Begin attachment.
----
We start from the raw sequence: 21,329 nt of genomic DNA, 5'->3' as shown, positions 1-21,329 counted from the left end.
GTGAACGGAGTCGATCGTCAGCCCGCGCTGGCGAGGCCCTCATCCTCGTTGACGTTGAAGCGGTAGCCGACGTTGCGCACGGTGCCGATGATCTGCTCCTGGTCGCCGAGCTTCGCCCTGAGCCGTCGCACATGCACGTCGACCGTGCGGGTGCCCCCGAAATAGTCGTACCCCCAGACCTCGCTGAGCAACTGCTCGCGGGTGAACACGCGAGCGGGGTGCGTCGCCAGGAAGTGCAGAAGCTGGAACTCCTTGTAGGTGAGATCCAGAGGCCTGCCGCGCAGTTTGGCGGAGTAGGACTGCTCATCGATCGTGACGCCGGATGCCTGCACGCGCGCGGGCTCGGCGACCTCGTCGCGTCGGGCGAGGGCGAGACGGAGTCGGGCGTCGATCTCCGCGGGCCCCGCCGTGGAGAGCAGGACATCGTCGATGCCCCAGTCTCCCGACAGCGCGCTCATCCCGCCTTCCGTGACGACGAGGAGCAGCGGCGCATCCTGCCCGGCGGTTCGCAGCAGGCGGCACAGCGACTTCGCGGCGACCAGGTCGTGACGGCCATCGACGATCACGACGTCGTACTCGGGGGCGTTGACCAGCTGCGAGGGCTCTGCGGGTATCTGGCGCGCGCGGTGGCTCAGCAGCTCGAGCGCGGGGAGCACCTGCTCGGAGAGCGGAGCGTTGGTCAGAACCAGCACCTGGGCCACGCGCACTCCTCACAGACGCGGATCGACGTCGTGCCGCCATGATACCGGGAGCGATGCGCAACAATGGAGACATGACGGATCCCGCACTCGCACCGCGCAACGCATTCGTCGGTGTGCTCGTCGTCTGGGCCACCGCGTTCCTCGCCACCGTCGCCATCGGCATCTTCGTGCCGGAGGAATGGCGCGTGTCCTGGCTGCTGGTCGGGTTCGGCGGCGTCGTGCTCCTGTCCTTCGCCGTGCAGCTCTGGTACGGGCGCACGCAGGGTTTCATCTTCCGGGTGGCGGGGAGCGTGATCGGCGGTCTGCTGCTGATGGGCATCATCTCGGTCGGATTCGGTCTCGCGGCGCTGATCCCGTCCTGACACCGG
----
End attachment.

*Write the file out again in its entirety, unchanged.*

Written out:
We start from the raw sequence: 21,329 nt of genomic DNA, 5'->3' as shown, positions 1-21,329 counted from the left end.
GTGAACGGAGTCGATCGTCAGCCCGCGCTGGCGAGGCCCTCATCCTCGTTGACGTTGAAGCGGTAGCCGACGTTGCGCACGGTGCCGATGATCTGCTCCTGGTCGCCGAGCTTCGCCCTGAGCCGTCGCACATGCACGTCGACCGTGCGGGTGCCCCCGAAATAGTCGTACCCCCAGACCTCGCTGAGCAACTGCTCGCGGGTGAACACGCGAGCGGGGTGCGTCGCCAGGAAGTGCAGAAGCTGGAACTCCTTGTAGGTGAGATCCAGAGGCCTGCCGCGCAGTTTGGCGGAGTAGGACTGCTCATCGATCGTGACGCCGGATGCCTGCACGCGCGCGGGCTCGGCGACCTCGTCGCGTCGGGCGAGGGCGAGACGGAGTCGGGCGTCGATCTCCGCGGGCCCCGCCGTGGAGAGCAGGACATCGTCGATGCCCCAGTCTCCCGACAGCGCGCTCATCCCGCCTTCCGTGACGACGAGGAGCAGCGGCGCATCCTGCCCGGCGGTTCGCAGCAGGCGGCACAGCGACTTCGCGGCGACCAGGTCGTGACGGCCATCGACGATCACGACGTCGTACTCGGGGGCGTTGACCAGCTGCGAGGGCTCTGCGGGTATCTGGCGCGCGCGGTGGCTCAGCAGCTCGAGCGCGGGGAGCACCTGCTCGGAGAGCGGAGCGTTGGTCAGAACCAGCACCTGGGCCACGCGCACTCCTCACAGACGCGGATCGACGTCGTGCCGCCATGATACCGGGAGCGATGCGCAACAATGGAGACATGACGGATCCCGCACTCGCACCGCGCAACGCATTCGTCGGTGTGCTCGTCGTCTGGGCCACCGCGTTCCTCGCCACCGTCGCCATCGGCATCTTCGTGCCGGAGGAATGGCGCGTGTCCTGGCTGCTGGTCGGGTTCGGCGGCGTCGTGCTCCTGTCCTTCGCCGTGCAGCTCTGGTACGGGCGCACGCAGGGTTTCATCTTCCGGGTGGCGGGGAGCGTGATCGGCGGTCTGCTGCTGATGGGCATCATCTCGGTCGGATTCGGTCTCGCGGCGCTGATCCCGTCCTGACACCGG